Asst. Features Editor
Deanna Merino-Contino not only appreciates the Poet community for what it is, but what it can be. Merino-Contino has her sights set on the future for her new position as Interim Dean of Students and Vice President at Whittier College.
For three years, Merino-Contino has embraced the Poet lifestyle on Whittier College grounds, spending most of her time in service as the Associate Dean of Student Life before earning her current position. She is no stranger to the Ettinger Lounge or the fascinating flavor profiles dished out in the Campus Inn, and she walks a similar path to many students in pursuit of a more prosperous future. In many ways, that is where Merino-Contino prefers to be, journeying alongside students as equals. “My philosophy bases itself on a student-centered experience, around care, community, and identity-consciousness. And that’s recognizing that our students bring their own lived experiences with them,” said Merino-Contino.
As someone who identifies as biracial (Mexican and white), Merino-Contino recognizes the importance of diversity as the foundation of her livelihood. As a young girl, Merino-Contino socialized herself in her parents’ lifestyle of service. “My parents always served. We always got involved in our community and we always served other communities,” said Merino-Contino. Despite her habit of giving back, she often felt othered within her predominantly white neighborhood — a type of isolation she intends to eradicate.
Now, only two months after a year and a half of isolation for many students and faculty, they emerge from their respective shelters only to walk unfamiliar territory riddled with masks, testing sites, and new regulations. It’s easy to get lost amidst the changes inspired by the current COVID-19 era. Luckily, Merino-Contino has set out goals that seek to protect the college experience from the various impending dangers of this year.
“I want to connect with the student voice more. I realized I need to do that more now in this role,” said Merino-Contino, with the confidence of someone whose mind has been made up for some time. “One of the things I’ve been looking to do is to hold open office hours similar to President Oubré,” said Merino-Contino.
In an effort to engage with the greater student population, Merino-Contino intends to take office hours outside of the office. According to Merino-Contino, the best way to hear from the students of Whittier College is to be amongst them — or, at least, incredibly accessible to them. “I want to make it simple where I just set up a table and chair and invite conversation and opportunity to connect with students,” said Merino-Contino.
Perhaps, in the near future, Merino-Contino could be recognized for frequenting some of Whittier College’s favorite spots and existing as an open door to productive conversation. “I want our office to be inclusive and welcoming to students” clarified Merino-Contino regarding the welcome posed by the physical Office of Administration, before continuing, “but I also don’t want to create that barrier for students so, I like to go where the students are at,” said Merino-Contino.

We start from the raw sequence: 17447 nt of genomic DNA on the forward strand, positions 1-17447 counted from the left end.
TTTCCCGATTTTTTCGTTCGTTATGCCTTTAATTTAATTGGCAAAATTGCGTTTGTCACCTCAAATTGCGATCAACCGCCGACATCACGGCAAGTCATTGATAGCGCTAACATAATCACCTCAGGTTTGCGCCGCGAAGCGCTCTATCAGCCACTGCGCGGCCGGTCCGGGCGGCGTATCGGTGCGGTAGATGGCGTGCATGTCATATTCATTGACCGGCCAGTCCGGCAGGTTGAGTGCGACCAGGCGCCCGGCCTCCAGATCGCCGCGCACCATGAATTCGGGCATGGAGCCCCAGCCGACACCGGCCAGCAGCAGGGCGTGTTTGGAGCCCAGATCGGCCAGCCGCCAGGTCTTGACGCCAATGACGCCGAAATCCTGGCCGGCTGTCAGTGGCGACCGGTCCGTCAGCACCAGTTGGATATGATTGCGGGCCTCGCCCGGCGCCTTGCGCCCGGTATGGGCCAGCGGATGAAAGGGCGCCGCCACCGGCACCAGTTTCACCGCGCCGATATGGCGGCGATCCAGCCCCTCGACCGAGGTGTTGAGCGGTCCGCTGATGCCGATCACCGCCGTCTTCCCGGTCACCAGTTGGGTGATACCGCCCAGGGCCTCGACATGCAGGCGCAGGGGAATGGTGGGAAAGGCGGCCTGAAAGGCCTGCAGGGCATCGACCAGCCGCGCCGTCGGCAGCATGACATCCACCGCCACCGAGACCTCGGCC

Student feedback exists as a crucial aspect of Merino-Contino’s role on campus because, without it, she cannot act as a responsive participant of the campus community. With this in mind, Merino-Contino seeks to involve various representatives of the campus community, especially in light of worldly events.
“What can we do to work with student clubs and organizations to create community so that when we have to make statements about a marginalized community . . . we’re not being reactive, but responsive? And we want to consider ‘what can we do to create these spaces ahead of time?’ and ‘what can we do to create statements in collaboration and in community with students?’” said Merino-Contino, relaying the questions that must stay in mind while addressing the student body and leading in a progressive manner.
Of course, however, all forms of progress enlist the guidance of mistakes and Merino-Contino admits that she is far from perfect. “I’m the first one to ask, ‘What can I do differently to make you feel a part of the conversation?’” Merino-Contino claimed. She can recall lessons she has learned from moments she failed to address student concerns to the fullest extent, explaining how these moments have inspired her and her team to focus on “creating statements that have a next step, making sure our students feel that it’s not just a statement, that there’s action behind it.”
“When there’s no space, I build tables. I build chairs. I make spaces and I feel it’s important to do so,” said Merino-Contino.
Featured Image: Courtesy of whittier.edu